Mergers are business tools used for joining resources to develop a larger share of the market by offering consolidated services or expansions into new territories. Given that the insurance industry has several types of products, it’s normal for an independent agent to join forces with another agent or agency. At the end of the transaction, a single entity owns the assets, liabilities and the company obligations contained within the merger agreement.
Mergers and Acquisitions (M & A) is a term used interchangeably. They share similar activities associated with this business transaction. But, the course of a merger action has its own attributes in creating the remaining entity. Small businesses with limited resources often, face challenges linked to growing their market share. Merging with another agency is a strategy to scale up operations, share liabilities and improve profitability.
Types of Merger
Mergers can take place between Limited Liabilities Partnerships (LLC), domestic and foreign entities or individuals and Corporations. The merger style you choose depends on the plan and method of sharing resources and experiences for both parties to increase the revenues and profits.
- Horizontal merger — two entities (competitors) selling similar products, join forces to strengthen the company’s presence in the market by eliminating a competitor. This strategy has proven to work well for combining an existing market share, offering operational efficiency to the new entity.
- Vertical merger — two companies with different products that complement each other — unite services. The approach reduces the operational costs, diversifies the product and service implementing a product market expansion by adding another form of insurance coverage.
- Conglomeration — two or more businesses that have nothing in common with the business market or positioned in different geographic locations. The business units come together to form a single entity. The tactic gains a competitive edge in the designated markets.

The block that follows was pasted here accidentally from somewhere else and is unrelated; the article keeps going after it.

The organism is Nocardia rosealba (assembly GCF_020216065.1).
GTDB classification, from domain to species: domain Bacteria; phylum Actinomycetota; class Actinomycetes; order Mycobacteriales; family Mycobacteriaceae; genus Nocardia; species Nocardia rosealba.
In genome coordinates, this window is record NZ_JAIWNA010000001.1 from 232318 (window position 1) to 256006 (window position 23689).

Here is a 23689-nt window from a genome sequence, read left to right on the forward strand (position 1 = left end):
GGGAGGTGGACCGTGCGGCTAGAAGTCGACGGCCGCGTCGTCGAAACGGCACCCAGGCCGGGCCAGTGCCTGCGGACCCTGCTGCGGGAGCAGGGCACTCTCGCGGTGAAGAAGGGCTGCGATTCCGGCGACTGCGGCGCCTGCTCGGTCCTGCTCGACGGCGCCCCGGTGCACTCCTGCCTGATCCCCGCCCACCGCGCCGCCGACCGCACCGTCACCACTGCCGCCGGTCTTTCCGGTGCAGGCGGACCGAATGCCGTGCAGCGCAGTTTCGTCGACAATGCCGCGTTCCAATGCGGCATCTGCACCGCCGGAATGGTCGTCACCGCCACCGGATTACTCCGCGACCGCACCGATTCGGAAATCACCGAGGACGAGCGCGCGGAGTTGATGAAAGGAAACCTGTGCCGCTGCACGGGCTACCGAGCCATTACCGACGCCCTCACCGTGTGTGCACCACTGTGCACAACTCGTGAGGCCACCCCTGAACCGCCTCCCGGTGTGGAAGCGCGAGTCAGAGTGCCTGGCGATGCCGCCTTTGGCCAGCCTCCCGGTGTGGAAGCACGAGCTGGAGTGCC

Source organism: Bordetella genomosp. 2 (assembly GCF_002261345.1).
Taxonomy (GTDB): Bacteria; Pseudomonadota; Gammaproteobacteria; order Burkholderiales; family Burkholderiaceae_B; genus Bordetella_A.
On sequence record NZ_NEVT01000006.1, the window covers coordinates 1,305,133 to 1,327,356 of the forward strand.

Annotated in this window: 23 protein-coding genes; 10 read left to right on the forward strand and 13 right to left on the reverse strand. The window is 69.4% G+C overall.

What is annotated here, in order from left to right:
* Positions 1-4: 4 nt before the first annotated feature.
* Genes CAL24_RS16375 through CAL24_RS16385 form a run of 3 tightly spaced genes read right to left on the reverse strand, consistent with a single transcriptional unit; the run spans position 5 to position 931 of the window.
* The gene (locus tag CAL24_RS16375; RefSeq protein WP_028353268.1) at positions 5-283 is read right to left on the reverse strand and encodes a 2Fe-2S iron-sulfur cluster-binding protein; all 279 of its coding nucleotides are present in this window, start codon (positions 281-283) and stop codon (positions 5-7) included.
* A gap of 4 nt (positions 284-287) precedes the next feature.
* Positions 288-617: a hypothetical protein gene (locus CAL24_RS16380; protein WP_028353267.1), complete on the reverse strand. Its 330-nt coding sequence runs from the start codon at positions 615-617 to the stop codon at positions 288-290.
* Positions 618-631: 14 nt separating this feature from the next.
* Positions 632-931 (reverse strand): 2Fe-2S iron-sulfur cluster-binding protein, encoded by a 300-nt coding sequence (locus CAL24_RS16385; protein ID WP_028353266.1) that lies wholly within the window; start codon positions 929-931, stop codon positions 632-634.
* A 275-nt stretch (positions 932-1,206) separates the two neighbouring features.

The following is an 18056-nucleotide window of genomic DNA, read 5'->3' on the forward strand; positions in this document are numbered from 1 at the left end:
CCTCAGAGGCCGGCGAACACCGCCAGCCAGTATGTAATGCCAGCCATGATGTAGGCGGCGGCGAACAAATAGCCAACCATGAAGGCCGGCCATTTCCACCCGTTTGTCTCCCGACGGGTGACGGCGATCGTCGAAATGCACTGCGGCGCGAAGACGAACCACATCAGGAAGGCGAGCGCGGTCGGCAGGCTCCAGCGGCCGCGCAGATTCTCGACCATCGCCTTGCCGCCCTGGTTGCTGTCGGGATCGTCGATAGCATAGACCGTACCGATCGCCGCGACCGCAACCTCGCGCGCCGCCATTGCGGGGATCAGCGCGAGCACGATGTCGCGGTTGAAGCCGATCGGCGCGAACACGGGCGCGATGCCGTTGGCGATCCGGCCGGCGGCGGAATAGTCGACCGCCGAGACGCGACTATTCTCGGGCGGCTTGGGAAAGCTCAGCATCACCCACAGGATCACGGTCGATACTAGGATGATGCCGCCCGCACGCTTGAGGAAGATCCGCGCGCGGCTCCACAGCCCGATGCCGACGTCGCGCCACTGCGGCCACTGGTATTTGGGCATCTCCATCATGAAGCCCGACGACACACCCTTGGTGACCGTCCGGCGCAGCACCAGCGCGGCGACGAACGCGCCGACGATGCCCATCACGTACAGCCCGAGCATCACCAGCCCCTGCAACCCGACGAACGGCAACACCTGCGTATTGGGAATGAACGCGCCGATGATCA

Managing the merger besides the due diligence guidelines are industry regulations along with the enforcement of legal protocols. Meeting with an industry professional before moving forward is recommended. They will prepare and educate you on every step. The other party has just as much at stake in this merger when merging companies are the same size in customer base or operation scale. Don’t be surprised, when they engage due diligence of their own.
You need to understand the obligations of this transaction, contingent liabilities, litigation risks and the proper handling of intellectual property. Working with professional intermediaries and business consultants, saves you time, money and frustration in finding the right entity, collecting the due diligence verifications and the confidence of signing on the dotted line.
Besides your advisor team, there’s another overseer in this merger process. The U.S. Government has established statues under the Antitrust laws referred to as competition laws. Since we live in an open market economy, this law protects the consumers and ensures good business practices on fair competition.
Structuring the Deal
At the end of the merge the two business entities will form a single enterprise. The surviving company takes title to all the assets, liabilities and rights as the other entity no longer exist. Constructing the right structure requires a team to review the financial terms, legal aspects and secure the surviving entity’s claim. Sometimes, the surviving company creates a subsidiary (triangle structure) as a protection against the other entity’s liabilities.
Most mergers proceed in a similar form although some have specific conditions and objectives linked to assets or rights depending on the parties involved in the transaction.
- One of those conditions is the change of control consent. This in one advantage for small business mergers, since they have fewer shareholders needing to agree with the business transaction.
- If stocks are involved, under state laws, opposing stockholders of the merging entity have the power to exercise an appraisal right to receive “fair value”.
Once the structure has been defined, the new entity has legal issues to resolve as part of the due diligence process.
Merging two businesses is exciting, and the process can get complicated. The future of the business is riding on a smooth transaction, keeping the brand accountable and customer satisfaction intact. Negotiating a good deal results from preparation and planning with the guidance of an experienced industry advisor.